U.S. man bound, gagged, shot himself to fake murder
Potato chip heir’s death was a suicide, police and coroner conclude
The heir to an Alabama potato chip fortune, who was found floating in a golf course pond after being bound, gagged and shot in the head, disguised his suicide as murder, police say.
Major Bashinsky, 63, was discovered with a threatening note attached to his body and a label from a bag of Golden Flake chips, the brand owned by his family, stuffed in his mouth.
The day after he vanished on March 3, a letter arrived at the family company’s headquarters accusing it of “vampire” business practices.
Police investigated whether he was the victim of a killer with a grudge against the business, whose chips have been sold across the southern United States for generations. But detectives and a coroner concluded that Bashinsky had loosely tied his own hands and taped his mouth before wading into the pond at the Highland Park Golf Course in Birmingham, Alabama, where he shot himself. The gun was found in the pond. “Now we know how he did it but we haven’t quite figured it out why,” said Sgt. Johnny Williams, a spokesman for the Birmingham police department.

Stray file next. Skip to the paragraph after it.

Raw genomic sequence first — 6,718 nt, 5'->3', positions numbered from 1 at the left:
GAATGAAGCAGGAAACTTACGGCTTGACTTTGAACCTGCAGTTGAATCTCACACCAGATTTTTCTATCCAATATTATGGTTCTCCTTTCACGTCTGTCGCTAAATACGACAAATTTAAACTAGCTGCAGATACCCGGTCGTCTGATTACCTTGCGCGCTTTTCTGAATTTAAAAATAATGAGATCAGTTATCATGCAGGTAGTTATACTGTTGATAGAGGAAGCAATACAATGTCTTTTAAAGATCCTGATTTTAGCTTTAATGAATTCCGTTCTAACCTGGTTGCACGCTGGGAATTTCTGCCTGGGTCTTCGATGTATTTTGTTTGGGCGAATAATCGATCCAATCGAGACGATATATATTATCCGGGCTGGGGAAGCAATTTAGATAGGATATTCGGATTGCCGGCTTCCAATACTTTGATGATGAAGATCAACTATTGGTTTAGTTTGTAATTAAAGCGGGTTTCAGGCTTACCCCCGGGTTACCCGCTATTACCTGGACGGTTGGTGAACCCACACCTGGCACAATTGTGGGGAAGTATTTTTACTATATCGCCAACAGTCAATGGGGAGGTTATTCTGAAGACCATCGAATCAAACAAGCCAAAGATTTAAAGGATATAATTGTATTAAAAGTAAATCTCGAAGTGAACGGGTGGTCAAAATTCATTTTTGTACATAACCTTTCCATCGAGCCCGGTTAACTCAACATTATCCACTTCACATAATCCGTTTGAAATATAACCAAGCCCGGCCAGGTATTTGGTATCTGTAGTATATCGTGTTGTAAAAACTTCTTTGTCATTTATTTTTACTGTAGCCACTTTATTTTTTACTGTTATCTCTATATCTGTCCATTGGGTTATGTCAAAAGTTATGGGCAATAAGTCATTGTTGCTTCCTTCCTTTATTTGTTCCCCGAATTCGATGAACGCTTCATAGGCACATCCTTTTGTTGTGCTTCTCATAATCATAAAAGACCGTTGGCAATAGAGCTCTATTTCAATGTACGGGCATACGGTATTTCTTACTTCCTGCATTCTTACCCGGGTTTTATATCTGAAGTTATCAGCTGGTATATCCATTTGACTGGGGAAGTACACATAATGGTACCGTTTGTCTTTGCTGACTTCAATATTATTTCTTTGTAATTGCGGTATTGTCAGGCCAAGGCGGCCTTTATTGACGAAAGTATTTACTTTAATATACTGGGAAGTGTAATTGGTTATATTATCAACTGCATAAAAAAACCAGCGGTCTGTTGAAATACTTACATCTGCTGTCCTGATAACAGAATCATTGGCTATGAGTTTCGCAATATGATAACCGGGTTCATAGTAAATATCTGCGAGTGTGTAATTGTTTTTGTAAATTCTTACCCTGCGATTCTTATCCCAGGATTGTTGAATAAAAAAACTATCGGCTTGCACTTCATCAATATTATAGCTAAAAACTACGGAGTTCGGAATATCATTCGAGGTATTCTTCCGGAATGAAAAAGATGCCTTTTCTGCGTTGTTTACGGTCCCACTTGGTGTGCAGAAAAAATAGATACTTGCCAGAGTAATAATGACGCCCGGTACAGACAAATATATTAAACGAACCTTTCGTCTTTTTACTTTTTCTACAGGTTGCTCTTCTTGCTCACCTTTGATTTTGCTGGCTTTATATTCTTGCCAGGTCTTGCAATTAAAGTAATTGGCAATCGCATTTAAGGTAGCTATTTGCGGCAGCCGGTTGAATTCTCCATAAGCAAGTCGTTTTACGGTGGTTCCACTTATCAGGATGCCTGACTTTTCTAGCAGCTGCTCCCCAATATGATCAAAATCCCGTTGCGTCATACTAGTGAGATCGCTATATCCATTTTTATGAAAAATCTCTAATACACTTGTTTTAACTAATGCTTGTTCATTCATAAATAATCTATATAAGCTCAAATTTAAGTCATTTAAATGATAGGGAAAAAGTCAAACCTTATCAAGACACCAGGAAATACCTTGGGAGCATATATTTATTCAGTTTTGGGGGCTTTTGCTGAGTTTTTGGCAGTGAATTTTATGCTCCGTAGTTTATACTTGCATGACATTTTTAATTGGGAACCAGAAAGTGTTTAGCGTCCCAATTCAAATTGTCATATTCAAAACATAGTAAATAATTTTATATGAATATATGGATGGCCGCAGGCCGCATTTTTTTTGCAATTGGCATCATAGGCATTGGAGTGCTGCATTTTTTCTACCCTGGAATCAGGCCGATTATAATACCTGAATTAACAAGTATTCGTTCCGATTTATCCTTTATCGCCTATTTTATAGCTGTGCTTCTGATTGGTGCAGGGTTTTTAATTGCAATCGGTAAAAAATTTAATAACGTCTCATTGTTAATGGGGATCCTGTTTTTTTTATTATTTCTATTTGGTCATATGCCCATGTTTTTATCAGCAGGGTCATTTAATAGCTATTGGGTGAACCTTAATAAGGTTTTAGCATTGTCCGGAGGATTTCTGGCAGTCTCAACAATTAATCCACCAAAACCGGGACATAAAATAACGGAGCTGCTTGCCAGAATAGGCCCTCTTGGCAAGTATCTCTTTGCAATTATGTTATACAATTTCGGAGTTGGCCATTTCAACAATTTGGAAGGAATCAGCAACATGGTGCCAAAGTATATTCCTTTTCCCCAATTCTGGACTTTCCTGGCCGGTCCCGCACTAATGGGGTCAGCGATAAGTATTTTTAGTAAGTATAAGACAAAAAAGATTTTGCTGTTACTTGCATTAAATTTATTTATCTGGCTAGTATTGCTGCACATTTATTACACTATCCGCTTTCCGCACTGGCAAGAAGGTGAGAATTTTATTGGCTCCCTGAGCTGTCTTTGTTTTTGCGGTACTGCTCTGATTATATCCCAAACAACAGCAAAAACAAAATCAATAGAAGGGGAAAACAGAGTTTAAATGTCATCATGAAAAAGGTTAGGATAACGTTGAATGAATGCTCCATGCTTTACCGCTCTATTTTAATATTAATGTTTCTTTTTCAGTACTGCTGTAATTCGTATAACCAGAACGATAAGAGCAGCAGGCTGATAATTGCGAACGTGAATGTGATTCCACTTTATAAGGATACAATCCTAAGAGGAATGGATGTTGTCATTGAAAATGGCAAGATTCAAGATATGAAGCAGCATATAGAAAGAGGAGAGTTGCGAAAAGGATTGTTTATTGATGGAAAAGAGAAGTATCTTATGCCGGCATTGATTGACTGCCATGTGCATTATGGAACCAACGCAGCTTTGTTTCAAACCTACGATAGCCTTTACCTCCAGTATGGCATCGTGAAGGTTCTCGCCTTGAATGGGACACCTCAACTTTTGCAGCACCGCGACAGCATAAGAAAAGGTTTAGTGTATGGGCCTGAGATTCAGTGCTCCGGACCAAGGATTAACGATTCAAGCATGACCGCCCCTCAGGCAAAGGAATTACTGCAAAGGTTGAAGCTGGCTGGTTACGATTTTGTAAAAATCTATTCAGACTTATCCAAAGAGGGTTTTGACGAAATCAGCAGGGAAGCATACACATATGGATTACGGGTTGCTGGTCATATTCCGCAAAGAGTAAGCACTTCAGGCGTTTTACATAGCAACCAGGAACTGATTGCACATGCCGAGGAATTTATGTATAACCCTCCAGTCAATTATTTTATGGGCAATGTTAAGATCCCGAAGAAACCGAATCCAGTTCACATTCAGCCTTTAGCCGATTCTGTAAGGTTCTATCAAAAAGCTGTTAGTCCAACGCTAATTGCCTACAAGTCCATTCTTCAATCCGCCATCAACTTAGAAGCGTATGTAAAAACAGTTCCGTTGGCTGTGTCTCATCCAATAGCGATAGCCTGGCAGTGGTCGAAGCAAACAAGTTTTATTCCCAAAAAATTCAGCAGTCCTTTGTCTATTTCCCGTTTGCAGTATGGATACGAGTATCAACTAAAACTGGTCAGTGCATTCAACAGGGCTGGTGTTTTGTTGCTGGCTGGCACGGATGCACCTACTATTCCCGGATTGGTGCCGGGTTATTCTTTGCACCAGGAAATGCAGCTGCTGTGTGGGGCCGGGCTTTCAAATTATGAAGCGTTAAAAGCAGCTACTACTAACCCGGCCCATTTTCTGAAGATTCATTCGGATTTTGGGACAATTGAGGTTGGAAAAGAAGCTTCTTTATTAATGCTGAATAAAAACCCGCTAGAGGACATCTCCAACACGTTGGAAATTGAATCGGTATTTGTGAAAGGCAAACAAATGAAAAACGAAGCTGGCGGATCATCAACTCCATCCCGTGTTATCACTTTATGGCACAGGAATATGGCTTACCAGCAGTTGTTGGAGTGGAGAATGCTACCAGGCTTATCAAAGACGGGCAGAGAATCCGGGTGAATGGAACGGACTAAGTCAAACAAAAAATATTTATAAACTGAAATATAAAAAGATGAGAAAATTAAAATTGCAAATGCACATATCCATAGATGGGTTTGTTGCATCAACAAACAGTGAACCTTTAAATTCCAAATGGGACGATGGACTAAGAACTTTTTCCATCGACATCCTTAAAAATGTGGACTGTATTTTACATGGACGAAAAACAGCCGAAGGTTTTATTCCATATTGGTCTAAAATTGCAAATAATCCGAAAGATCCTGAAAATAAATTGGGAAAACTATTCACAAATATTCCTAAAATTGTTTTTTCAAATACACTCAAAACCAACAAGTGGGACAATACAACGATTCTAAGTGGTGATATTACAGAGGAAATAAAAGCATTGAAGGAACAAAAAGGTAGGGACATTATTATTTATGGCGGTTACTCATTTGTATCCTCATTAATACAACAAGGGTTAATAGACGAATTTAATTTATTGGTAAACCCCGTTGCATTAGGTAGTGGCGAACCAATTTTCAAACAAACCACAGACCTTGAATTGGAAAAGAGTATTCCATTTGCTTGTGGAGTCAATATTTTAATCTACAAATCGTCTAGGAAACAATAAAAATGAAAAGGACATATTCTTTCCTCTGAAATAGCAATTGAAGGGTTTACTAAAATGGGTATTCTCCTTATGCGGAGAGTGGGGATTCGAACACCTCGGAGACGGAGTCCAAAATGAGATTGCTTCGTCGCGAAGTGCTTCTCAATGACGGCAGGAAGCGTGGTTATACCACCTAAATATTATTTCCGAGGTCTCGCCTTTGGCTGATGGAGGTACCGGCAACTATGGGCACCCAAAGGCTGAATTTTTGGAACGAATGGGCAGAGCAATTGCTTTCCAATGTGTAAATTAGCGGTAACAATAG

Golden Flake was founded in 1946 by Bashinsky’s grandfather, Leo, and his father, Sloan.
The company employs 800 workers and its products are ubiquitous on grocery shelves in Alabama and 10 other states. It had net sales of $122 million last year.
Bashinsky was a tax lawyer and did not have any operational role in the family company.